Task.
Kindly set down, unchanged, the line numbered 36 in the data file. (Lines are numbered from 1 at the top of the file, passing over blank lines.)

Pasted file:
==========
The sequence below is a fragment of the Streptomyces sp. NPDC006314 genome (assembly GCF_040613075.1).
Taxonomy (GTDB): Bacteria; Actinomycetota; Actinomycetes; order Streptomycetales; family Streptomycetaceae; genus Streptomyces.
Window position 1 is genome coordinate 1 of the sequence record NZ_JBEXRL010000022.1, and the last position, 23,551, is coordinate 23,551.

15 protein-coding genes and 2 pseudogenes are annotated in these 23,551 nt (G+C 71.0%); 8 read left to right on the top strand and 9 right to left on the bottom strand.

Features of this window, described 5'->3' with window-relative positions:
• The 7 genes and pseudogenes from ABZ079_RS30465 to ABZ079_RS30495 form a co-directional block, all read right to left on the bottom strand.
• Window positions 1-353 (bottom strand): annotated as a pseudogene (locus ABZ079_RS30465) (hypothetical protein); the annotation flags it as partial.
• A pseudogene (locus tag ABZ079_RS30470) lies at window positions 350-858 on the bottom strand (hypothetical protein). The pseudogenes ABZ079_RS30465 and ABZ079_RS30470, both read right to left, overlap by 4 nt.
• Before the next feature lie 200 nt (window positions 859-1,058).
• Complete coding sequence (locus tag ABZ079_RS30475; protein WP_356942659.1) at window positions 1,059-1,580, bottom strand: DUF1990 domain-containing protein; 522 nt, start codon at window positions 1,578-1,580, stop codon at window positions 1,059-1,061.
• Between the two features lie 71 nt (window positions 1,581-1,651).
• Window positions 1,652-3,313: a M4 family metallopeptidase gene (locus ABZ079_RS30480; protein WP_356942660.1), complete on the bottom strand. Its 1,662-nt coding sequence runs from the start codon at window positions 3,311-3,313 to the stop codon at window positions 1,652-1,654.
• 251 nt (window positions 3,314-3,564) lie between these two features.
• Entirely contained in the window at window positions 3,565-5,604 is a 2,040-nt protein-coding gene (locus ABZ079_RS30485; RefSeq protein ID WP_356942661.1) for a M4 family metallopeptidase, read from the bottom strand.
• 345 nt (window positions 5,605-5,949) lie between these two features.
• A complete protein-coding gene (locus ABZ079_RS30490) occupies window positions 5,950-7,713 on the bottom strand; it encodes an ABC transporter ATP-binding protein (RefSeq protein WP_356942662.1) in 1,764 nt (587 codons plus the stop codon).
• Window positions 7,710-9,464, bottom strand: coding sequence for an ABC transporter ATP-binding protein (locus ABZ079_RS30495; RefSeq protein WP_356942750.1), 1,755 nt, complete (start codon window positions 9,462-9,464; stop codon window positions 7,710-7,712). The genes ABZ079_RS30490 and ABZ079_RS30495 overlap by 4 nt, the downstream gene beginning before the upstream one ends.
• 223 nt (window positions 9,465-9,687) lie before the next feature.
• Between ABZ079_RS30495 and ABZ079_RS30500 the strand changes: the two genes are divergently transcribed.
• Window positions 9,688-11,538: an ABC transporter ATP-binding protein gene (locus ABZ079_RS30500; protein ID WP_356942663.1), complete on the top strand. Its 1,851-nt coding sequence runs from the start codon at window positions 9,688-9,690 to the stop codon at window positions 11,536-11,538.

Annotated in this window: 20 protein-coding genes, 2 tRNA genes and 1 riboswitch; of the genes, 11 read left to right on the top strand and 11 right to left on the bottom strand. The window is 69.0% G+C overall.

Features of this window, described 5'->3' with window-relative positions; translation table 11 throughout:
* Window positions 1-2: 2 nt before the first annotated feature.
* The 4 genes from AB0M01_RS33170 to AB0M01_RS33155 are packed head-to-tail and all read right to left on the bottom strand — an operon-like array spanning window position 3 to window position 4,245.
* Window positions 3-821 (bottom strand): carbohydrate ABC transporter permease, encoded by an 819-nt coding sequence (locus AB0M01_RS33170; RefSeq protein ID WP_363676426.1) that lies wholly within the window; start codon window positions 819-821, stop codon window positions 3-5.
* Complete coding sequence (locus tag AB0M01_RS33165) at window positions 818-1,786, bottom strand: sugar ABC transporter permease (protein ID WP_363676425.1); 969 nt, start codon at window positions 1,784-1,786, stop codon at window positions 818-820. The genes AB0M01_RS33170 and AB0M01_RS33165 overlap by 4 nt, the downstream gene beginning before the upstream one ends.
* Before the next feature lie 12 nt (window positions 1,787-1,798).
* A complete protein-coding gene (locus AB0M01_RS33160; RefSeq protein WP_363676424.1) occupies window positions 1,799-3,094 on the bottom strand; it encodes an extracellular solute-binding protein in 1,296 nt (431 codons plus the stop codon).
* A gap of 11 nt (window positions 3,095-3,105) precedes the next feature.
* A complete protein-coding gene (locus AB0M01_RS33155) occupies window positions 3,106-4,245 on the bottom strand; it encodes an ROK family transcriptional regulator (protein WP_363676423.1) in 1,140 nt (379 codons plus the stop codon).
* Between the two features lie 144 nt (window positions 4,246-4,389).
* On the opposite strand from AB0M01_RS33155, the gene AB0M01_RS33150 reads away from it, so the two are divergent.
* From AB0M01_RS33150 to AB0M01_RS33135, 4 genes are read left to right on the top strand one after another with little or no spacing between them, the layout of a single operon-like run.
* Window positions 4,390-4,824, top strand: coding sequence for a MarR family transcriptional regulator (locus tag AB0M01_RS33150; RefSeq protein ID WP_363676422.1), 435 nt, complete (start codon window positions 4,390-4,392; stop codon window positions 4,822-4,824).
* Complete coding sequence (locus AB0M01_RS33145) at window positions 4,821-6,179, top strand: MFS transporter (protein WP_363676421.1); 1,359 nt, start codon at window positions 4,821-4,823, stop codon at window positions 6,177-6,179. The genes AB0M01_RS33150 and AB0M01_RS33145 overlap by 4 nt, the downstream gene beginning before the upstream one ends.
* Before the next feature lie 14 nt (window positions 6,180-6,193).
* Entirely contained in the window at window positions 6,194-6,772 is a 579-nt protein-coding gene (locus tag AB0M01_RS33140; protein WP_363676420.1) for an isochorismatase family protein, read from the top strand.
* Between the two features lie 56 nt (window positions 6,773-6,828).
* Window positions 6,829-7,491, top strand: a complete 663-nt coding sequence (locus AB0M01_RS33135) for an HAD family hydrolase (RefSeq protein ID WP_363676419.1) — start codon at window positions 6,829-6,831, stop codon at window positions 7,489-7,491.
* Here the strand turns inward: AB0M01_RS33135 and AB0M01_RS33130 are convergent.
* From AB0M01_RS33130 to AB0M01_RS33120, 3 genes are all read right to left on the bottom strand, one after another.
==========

* Before the next feature lie 14 nt (window positions 6,180-6,193).